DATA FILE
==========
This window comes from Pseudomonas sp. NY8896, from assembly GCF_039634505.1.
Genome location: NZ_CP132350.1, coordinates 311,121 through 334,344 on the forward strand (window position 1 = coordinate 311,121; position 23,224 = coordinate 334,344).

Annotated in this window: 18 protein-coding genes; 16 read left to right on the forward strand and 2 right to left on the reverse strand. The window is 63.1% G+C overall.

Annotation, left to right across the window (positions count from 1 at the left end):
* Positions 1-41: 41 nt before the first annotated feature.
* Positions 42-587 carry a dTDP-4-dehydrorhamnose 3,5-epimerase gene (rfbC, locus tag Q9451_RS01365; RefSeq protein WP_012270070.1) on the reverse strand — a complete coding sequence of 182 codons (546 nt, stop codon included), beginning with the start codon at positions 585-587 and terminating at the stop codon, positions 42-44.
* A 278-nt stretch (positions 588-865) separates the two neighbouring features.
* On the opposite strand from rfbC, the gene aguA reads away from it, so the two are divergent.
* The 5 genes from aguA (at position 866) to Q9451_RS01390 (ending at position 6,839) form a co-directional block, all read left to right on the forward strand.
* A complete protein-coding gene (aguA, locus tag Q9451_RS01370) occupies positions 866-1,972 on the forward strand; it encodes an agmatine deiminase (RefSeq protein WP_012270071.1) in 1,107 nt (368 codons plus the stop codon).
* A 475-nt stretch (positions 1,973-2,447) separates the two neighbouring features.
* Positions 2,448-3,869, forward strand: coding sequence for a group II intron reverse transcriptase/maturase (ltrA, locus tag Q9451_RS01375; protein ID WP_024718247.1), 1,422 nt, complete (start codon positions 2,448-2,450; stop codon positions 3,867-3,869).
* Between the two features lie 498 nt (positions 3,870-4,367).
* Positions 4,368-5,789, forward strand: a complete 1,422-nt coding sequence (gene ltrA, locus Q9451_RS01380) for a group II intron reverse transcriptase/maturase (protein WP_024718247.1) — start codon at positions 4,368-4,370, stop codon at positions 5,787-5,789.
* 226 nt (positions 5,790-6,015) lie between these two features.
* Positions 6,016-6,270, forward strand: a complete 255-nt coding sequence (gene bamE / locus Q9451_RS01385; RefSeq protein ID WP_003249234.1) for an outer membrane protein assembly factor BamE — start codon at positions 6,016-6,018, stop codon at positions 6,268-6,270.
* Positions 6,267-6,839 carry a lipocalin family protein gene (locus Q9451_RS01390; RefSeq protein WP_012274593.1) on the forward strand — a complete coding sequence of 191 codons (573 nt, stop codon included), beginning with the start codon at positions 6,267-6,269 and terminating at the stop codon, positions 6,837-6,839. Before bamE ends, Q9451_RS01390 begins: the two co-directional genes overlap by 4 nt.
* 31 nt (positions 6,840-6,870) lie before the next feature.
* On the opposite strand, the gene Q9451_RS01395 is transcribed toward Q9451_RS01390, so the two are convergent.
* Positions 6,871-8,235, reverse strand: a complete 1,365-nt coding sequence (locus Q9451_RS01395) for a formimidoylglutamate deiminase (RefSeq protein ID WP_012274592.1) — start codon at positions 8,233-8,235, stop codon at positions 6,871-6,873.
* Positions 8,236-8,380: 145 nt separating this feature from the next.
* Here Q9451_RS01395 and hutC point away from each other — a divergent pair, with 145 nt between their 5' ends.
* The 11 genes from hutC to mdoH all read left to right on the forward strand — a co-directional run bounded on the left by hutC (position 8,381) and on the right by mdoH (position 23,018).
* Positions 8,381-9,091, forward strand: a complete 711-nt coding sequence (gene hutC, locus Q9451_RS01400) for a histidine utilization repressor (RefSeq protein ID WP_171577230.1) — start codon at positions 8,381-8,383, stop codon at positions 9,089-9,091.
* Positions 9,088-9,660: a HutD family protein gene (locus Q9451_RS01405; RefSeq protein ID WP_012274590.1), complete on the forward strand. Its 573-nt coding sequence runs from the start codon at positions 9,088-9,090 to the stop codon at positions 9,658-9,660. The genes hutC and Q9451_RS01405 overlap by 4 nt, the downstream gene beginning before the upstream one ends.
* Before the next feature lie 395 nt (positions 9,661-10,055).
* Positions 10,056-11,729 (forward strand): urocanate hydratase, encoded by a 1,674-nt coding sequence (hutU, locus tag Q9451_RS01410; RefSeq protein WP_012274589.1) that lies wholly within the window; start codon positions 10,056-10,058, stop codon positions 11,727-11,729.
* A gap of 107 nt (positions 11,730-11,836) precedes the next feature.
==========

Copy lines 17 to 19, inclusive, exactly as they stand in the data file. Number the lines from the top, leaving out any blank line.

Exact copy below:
* Positions 6,267-6,839 carry a lipocalin family protein gene (locus Q9451_RS01390; RefSeq protein WP_012274593.1) on the forward strand — a complete coding sequence of 191 codons (573 nt, stop codon included), beginning with the start codon at positions 6,267-6,269 and terminating at the stop codon, positions 6,837-6,839. Before bamE ends, Q9451_RS01390 begins: the two co-directional genes overlap by 4 nt.
* 31 nt (positions 6,840-6,870) lie before the next feature.
* On the opposite strand, the gene Q9451_RS01395 is transcribed toward Q9451_RS01390, so the two are convergent.